What is a Lead screw?
A lead screw (or lead screw), also known as a power screw or translation screw, is a screw that is used as a linkage in a machine to translate rotary motion into linear motion. Because of the large sliding contact area between their male and female elements, screw threads have greater frictional energy losses compared to other linkages.
They are typically not used to transmit high power, but rather for intermittent use in low-power drive and positioner mechanisms. Lead screws are widely used in linear actuators, machine slides, vices, presses, and jacks. Threaded spindles are a common component in electrical linear actuators. Screw spindles are manufactured like other thread forms.
A lead screw is sometimes used with a split nut, also called a half nut, which allows the nut to be loosened from the threads and moved axially, if necessary, regardless of the rotation of the screw. A split nut can also be used to compensate for wear by compressing the parts of the nut.
A hydrostatic leadscrew overcomes many of the disadvantages of a normal leadscrew with high positional accuracy, very low friction, and very little wear, but requires a continuous supply of high-pressure fluid and high precision manufacturing, which results in a significantly higher cost than most other linear motion linkages.
How Does A Lead Screw Work?
Lead screws are threaded bars of metal and a threaded nut which is in direct contact with the screw; this generates sliding friction as opposed to rolling friction from other alternative devices (such as a ball screw). A rotational motion will turn the screw, causing the nut to move along in a linear motion. This, therefore, converts the motion from rotary to linear.
A lead screw works in one of two ways: the shaft is stationary, and the power is supplied to the nut, or the shaft rotates and transfers power to the nut.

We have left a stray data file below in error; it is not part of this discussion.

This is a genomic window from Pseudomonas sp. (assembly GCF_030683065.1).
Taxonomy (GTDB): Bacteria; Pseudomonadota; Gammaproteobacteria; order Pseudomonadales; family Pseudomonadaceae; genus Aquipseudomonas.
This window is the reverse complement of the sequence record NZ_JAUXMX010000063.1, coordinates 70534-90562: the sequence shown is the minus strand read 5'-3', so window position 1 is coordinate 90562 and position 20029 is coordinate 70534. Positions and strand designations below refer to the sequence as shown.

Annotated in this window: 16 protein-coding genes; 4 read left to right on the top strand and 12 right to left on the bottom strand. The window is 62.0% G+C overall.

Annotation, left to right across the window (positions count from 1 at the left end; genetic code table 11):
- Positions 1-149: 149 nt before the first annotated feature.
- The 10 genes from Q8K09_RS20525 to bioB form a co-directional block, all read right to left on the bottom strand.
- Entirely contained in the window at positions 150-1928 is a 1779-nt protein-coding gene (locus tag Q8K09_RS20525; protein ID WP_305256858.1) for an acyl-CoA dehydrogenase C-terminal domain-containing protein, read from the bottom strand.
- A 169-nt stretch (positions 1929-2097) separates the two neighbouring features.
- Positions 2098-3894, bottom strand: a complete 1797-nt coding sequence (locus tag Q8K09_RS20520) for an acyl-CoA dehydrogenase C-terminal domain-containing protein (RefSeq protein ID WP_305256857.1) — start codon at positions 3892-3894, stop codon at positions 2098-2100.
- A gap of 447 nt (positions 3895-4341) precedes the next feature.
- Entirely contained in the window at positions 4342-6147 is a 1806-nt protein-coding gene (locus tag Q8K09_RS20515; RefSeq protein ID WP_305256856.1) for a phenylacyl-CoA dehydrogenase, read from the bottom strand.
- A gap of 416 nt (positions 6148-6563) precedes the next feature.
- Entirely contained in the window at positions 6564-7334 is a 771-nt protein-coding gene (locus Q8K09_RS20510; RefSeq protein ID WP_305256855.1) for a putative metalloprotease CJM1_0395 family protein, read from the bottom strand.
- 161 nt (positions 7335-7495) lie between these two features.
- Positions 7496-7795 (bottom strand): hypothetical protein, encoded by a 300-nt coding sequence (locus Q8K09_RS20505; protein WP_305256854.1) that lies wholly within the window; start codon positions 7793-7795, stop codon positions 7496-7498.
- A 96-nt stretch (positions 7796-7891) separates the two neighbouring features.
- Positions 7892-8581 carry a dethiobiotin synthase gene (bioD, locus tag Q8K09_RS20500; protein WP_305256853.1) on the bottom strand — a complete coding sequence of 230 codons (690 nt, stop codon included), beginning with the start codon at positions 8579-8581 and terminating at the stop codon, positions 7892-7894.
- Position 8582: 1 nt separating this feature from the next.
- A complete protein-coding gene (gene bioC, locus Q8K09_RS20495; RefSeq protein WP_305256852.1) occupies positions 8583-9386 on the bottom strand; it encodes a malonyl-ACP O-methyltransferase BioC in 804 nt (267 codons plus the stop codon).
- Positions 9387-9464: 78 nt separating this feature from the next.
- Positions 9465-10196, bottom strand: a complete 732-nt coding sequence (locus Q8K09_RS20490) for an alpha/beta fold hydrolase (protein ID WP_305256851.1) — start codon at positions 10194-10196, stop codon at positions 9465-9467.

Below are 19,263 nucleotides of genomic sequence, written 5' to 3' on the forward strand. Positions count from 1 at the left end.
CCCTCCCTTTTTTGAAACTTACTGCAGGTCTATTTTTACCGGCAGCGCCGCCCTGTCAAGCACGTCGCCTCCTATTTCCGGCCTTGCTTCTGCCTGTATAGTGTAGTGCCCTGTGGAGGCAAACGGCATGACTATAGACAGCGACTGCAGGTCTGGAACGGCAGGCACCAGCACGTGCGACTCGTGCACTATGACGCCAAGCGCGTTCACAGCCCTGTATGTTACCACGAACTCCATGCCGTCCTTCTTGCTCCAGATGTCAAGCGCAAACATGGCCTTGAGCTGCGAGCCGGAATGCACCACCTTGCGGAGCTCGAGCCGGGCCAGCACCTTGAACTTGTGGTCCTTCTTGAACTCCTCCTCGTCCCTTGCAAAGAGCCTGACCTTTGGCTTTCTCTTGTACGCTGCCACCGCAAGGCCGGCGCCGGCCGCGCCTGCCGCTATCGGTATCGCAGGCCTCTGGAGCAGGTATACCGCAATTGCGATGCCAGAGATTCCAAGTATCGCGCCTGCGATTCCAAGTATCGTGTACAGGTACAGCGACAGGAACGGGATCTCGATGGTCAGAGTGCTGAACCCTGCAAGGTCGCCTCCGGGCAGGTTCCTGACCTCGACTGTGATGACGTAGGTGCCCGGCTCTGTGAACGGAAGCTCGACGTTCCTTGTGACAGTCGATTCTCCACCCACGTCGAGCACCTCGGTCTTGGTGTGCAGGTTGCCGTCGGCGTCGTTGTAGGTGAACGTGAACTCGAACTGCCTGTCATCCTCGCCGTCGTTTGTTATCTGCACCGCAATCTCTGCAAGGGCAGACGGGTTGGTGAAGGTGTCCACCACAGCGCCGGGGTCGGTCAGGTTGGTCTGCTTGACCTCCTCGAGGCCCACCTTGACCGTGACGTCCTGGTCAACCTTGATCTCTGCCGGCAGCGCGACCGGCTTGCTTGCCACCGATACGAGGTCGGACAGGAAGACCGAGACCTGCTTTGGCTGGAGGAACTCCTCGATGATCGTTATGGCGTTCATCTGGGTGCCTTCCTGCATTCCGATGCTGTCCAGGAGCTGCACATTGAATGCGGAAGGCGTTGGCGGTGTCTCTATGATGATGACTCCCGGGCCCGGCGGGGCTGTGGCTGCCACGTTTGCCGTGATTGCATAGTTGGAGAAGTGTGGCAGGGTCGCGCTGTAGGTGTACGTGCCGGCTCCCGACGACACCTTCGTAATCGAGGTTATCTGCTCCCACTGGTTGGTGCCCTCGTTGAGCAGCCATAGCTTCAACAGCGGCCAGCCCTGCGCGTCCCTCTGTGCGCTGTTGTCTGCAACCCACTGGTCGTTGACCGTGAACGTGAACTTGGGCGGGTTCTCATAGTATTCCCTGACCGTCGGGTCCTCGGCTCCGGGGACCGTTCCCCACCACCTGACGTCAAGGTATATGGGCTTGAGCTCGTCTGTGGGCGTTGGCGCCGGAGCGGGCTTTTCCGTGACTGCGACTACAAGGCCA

The lead screw itself is a small component in many complex assemblies, but even a basic lead screw can be broken down into three main components/features: screw shaft, threads, and nut.
The screw shaft is a cylindrical rod that is wrapped with a wedge. The threads are the grooves that wrap around the screw shaft, and the nut is a component that contains the threads that match the screw shaft.
When the screw shaft rotates, the nut moves linearly along the screw shaft. The sliding contact area between the screw and the nut is high, so a lead screw has more friction losses compared to other alternatives such as gear trains and chain drives. This characteristic generally limits a lead screw’s use to light- and medium-duty applications.
Lead Screw Parts
Every screw requires a nut, and lead screws are no exception. The lead screw nut is a part with an internal thread that mates with the external thread of the lead screw and provides a means of attaching the nut to the machine and transmitting the force generated by the rotation of the lead screw.
The components of a lead screw are the following:
- Screw Shaft: The screw shaft is a cylindrical rod that has a single or series of grooves running helically around its length; this is referred to as the external thread.
- Thread: The thread is the structure responsible for converting rotational motion into linear motion as the screw shaft and the nut slide with each other.
- Nut: The lead screw nut is a cylindrical section that has an internal thread that matches the external thread of the screw shaft.
- Major Diameter: The major diameter is the largest diameter of the thread. The major diameter of the screw shaft is the distance between two opposite crests, while the major diameter of the nut is the distance between two opposite roots.